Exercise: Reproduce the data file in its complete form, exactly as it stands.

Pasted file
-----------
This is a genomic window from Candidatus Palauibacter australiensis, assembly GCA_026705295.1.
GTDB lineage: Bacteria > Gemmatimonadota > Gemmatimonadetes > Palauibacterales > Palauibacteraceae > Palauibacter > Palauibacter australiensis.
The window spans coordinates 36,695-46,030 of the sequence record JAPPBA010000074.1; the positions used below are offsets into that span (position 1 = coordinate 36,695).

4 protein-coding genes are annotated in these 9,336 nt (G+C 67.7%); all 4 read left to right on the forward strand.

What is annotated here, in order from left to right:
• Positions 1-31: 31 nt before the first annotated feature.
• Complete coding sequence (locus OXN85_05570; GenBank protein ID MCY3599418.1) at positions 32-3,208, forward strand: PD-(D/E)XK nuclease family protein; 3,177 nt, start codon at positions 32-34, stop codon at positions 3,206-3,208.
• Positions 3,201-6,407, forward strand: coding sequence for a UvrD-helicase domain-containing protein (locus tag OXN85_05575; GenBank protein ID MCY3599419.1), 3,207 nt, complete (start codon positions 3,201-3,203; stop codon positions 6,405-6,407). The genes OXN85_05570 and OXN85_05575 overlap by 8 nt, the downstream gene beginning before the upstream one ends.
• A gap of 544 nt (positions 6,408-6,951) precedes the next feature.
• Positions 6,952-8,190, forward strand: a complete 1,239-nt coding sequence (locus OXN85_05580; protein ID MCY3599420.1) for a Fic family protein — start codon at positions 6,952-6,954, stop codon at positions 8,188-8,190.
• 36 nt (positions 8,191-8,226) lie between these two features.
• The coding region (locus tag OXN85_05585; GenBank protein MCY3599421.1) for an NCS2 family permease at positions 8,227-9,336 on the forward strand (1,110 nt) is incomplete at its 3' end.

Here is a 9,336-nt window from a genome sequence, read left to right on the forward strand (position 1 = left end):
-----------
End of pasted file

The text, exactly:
This is a genomic window from Candidatus Palauibacter australiensis, assembly GCA_026705295.1.
GTDB lineage: Bacteria > Gemmatimonadota > Gemmatimonadetes > Palauibacterales > Palauibacteraceae > Palauibacter > Palauibacter australiensis.
The window spans coordinates 36,695-46,030 of the sequence record JAPPBA010000074.1; the positions used below are offsets into that span (position 1 = coordinate 36,695).

4 protein-coding genes are annotated in these 9,336 nt (G+C 67.7%); all 4 read left to right on the forward strand.

What is annotated here, in order from left to right:
• Positions 1-31: 31 nt before the first annotated feature.
• Complete coding sequence (locus OXN85_05570; GenBank protein ID MCY3599418.1) at positions 32-3,208, forward strand: PD-(D/E)XK nuclease family protein; 3,177 nt, start codon at positions 32-34, stop codon at positions 3,206-3,208.
• Positions 3,201-6,407, forward strand: coding sequence for a UvrD-helicase domain-containing protein (locus tag OXN85_05575; GenBank protein ID MCY3599419.1), 3,207 nt, complete (start codon positions 3,201-3,203; stop codon positions 6,405-6,407). The genes OXN85_05570 and OXN85_05575 overlap by 8 nt, the downstream gene beginning before the upstream one ends.
• A gap of 544 nt (positions 6,408-6,951) precedes the next feature.
• Positions 6,952-8,190, forward strand: a complete 1,239-nt coding sequence (locus OXN85_05580; protein ID MCY3599420.1) for a Fic family protein — start codon at positions 6,952-6,954, stop codon at positions 8,188-8,190.
• 36 nt (positions 8,191-8,226) lie between these two features.
• The coding region (locus tag OXN85_05585; GenBank protein MCY3599421.1) for an NCS2 family permease at positions 8,227-9,336 on the forward strand (1,110 nt) is incomplete at its 3' end.

Here is a 9,336-nt window from a genome sequence, read left to right on the forward strand (position 1 = left end):